1. Reminds of something in Carole Maso's writings that some people have an obligation to create art, and other people have an obligation not to.

      4. But there’s a relative independence that comes from living off many customers rather than one patron.

        Indeed. Anyone can now publish a book and market it on Amazon. No longer do you have to send in your work to publisher patrons and pray for acceptance. For every story you hear of a famous author who got 300 returned manuscripts before finally busting thru, one has to wonder, how many truly outstanding writers never busted thru, died unknown and unpublished? With Amazon and freeware publishing tools, there’s no patron-editor-saint standing between a writer and getting one’s work out there, for now, and for posterity.

        Which is all to suggest, as usual, that we live in the best of all possible worlds and the worst of all possible worlds at the same time.

  3. It’s a little more complicated than that, although with the same result. Since the mid-1990s (mid-60s if you include Ted Nelson) visionaries have been developing schemes for compensating authors of online works with plausible analogs of the change and small bills that newspapers and magazines used to cost in the days of print. But financial intermediaries (here’s looking at you, VISA/MC) and governments working together, with some help from venture capitalists and the usual monopoly-builders, have blocked such payment mechanisms and made them effectively impossible.

    So it’s Colonel Market on the backswing, while he was really aiming his lead pipe at someone else.

  4. Apart from being an interesting logical paradox in its own right, the footnote you reference is Hayek at his whiny, dishonest best. Hayek already knew that his footnote speculating about whether something so “provocative” to the “parasites” in the intellectual establishment” could ever be published was definitely going to be published. Yet, even knowing that his implicit criticism was false and unfair and that people unfamiliar with the way law reviews are edited probably wouldn’t be able to see his dissembling, he kept it in his whiny little essay anyway.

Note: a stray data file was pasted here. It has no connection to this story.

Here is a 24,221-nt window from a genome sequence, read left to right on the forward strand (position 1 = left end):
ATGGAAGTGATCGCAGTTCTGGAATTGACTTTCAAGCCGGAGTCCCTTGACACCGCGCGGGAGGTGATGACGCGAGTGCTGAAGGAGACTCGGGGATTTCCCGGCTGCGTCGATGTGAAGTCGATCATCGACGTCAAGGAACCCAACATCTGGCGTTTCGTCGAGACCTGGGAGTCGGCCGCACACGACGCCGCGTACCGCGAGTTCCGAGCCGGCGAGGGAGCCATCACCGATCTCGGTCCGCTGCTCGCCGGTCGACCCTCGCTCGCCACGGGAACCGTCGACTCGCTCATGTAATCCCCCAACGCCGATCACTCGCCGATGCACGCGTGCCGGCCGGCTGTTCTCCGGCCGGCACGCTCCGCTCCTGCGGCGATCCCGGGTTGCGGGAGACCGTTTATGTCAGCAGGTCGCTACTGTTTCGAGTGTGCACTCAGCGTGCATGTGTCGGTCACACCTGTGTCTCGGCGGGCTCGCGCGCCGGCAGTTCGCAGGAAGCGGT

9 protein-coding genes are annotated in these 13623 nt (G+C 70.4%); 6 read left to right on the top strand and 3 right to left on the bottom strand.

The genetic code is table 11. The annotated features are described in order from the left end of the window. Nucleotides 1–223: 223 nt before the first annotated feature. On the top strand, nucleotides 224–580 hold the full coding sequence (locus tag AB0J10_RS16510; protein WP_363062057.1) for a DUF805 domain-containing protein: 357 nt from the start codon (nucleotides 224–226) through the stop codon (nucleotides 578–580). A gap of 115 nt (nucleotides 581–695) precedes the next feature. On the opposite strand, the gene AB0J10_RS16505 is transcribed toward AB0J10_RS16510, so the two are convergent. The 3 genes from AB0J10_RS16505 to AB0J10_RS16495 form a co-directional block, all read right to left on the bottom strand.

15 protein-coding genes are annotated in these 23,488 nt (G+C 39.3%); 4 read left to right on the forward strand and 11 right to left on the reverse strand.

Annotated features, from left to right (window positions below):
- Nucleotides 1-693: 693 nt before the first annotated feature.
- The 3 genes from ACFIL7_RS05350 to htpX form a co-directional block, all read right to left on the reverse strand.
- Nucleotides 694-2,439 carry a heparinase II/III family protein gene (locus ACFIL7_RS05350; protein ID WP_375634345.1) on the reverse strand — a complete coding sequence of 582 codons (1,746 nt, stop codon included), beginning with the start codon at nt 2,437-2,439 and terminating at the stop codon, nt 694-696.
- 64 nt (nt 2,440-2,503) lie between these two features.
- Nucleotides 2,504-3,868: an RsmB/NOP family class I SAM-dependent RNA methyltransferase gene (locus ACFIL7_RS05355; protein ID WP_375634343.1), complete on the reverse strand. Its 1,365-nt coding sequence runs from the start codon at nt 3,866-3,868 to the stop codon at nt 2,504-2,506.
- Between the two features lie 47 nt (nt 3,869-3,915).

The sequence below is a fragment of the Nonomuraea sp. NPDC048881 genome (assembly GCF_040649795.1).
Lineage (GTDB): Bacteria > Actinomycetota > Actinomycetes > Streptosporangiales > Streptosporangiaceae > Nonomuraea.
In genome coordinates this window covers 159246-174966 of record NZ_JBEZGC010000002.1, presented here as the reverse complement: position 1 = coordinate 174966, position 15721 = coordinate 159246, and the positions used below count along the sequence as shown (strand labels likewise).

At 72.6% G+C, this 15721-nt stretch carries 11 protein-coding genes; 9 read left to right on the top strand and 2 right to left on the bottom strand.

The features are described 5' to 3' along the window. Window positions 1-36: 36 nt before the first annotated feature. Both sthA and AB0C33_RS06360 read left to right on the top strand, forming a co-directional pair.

He really went downhill very fast after the war. The guy was really a piece of work at the end.

    1. Copyright, and probably being paid for talks which were largely flattery to the rich.

    2. My understanding is that she lived on book royalties and whatever she could mooch from the government and various suckers. Basically, the kindness of strangers.

  5. With Andrew's Colonel Market and Mike's shipwreck, the RBC is on a roll today! In both cases the writing was published at a price of zero, paid for in effect by academic salaries. It is possible to have top-class intellectual life without copyright; cf. Aeschylus, Aristotle, Shakespeare, Beethoven.Their particular mechanisms may not be replicable, but some combination of patronage and payment-by-performance will not leave us without things to read.